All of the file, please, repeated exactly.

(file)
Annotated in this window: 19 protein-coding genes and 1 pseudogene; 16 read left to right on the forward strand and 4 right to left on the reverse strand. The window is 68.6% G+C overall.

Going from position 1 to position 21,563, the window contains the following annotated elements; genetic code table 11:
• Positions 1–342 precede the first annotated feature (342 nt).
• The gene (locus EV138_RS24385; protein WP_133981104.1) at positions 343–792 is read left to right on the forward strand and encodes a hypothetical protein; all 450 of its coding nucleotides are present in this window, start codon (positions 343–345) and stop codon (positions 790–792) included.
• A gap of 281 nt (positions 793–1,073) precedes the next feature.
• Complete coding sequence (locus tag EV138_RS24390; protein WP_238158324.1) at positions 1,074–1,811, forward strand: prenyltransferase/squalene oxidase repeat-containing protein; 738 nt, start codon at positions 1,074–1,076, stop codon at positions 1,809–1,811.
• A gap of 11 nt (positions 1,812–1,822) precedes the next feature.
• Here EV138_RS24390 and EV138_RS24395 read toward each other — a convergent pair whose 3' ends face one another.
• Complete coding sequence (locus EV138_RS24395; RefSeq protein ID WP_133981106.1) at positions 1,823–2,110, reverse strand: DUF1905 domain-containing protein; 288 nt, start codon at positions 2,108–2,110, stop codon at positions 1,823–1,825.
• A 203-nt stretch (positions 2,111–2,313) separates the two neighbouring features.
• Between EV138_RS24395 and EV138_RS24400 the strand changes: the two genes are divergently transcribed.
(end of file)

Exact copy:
Annotated in this window: 19 protein-coding genes and 1 pseudogene; 16 read left to right on the forward strand and 4 right to left on the reverse strand. The window is 68.6% G+C overall.

Going from position 1 to position 21,563, the window contains the following annotated elements; genetic code table 11:
• Positions 1–342 precede the first annotated feature (342 nt).
• The gene (locus EV138_RS24385; protein WP_133981104.1) at positions 343–792 is read left to right on the forward strand and encodes a hypothetical protein; all 450 of its coding nucleotides are present in this window, start codon (positions 343–345) and stop codon (positions 790–792) included.
• A gap of 281 nt (positions 793–1,073) precedes the next feature.
• Complete coding sequence (locus tag EV138_RS24390; protein WP_238158324.1) at positions 1,074–1,811, forward strand: prenyltransferase/squalene oxidase repeat-containing protein; 738 nt, start codon at positions 1,074–1,076, stop codon at positions 1,809–1,811.
• A gap of 11 nt (positions 1,812–1,822) precedes the next feature.
• Here EV138_RS24390 and EV138_RS24395 read toward each other — a convergent pair whose 3' ends face one another.
• Complete coding sequence (locus EV138_RS24395; RefSeq protein ID WP_133981106.1) at positions 1,823–2,110, reverse strand: DUF1905 domain-containing protein; 288 nt, start codon at positions 2,108–2,110, stop codon at positions 1,823–1,825.
• A 203-nt stretch (positions 2,111–2,313) separates the two neighbouring features.
• Between EV138_RS24395 and EV138_RS24400 the strand changes: the two genes are divergently transcribed.